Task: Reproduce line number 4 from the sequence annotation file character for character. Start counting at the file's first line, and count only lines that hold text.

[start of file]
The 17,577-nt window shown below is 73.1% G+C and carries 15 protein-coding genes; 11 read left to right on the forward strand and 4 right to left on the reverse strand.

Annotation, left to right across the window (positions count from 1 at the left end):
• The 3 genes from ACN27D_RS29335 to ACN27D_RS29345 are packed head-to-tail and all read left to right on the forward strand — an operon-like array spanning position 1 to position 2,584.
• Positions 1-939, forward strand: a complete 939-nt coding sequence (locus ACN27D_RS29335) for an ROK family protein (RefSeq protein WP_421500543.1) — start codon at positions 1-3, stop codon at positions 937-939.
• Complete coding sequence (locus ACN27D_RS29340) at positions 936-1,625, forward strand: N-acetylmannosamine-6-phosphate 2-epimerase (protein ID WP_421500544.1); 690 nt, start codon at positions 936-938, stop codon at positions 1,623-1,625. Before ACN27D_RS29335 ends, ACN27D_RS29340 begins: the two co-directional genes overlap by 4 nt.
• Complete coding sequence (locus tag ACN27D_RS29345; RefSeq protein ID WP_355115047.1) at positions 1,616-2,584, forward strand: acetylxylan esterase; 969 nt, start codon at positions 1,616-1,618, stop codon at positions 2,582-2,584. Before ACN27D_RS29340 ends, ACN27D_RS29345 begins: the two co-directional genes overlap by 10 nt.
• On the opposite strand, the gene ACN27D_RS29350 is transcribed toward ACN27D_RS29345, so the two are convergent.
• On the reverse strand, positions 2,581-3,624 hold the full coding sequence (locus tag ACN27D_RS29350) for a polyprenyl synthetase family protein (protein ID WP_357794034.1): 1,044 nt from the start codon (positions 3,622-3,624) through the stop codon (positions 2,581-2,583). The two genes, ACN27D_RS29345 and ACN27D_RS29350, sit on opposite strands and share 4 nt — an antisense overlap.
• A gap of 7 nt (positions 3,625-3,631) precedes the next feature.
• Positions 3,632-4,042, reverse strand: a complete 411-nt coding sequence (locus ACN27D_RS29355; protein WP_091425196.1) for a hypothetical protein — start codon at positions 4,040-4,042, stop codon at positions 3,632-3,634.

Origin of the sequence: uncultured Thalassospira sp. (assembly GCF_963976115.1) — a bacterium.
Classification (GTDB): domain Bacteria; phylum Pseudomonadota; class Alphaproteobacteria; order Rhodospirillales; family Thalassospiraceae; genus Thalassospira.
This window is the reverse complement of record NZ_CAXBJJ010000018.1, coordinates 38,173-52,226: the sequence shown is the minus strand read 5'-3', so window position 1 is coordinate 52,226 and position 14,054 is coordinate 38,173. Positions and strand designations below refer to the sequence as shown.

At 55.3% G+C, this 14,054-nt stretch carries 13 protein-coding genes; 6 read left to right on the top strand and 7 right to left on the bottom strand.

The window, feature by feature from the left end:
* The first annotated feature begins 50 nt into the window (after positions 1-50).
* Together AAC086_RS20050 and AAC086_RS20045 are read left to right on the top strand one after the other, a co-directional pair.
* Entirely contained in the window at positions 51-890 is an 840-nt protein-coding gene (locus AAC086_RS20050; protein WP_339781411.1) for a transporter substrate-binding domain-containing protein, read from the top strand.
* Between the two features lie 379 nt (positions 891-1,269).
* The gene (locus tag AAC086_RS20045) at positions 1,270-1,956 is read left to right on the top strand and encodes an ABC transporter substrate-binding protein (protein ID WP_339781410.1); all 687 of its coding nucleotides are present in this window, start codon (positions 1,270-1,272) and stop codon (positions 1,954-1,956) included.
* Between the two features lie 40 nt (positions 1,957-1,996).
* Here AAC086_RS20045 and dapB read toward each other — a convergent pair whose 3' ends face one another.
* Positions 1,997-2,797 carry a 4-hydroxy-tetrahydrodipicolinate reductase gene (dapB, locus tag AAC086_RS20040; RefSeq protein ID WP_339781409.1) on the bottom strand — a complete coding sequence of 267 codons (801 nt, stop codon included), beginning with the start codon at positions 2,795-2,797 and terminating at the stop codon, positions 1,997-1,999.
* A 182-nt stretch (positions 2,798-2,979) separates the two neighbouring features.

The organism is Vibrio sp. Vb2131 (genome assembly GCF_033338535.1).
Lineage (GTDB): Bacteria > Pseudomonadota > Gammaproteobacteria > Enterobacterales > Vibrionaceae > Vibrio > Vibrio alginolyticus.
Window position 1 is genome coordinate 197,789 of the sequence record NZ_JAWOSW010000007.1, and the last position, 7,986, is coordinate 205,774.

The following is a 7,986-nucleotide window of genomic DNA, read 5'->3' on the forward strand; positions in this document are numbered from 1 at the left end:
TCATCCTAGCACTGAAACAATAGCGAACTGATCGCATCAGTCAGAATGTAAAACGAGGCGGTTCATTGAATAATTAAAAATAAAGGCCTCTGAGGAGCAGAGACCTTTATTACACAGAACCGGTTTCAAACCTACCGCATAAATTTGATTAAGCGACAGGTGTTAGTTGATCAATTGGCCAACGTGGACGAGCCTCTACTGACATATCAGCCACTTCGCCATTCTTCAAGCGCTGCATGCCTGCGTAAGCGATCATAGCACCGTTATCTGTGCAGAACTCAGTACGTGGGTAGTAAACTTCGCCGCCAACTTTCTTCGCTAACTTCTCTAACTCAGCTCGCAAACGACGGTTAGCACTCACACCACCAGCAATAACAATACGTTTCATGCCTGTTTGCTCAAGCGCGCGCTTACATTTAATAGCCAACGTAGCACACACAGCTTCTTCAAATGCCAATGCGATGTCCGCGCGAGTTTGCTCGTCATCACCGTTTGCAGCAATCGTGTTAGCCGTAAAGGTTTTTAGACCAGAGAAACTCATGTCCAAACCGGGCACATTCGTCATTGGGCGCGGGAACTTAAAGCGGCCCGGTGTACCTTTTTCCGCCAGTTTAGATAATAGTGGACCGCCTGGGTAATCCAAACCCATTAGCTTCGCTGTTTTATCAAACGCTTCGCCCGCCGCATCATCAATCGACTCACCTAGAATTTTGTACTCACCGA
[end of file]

• Positions 1-939, forward strand: a complete 939-nt coding sequence (locus ACN27D_RS29335) for an ROK family protein (RefSeq protein WP_421500543.1) — start codon at positions 1-3, stop codon at positions 937-939.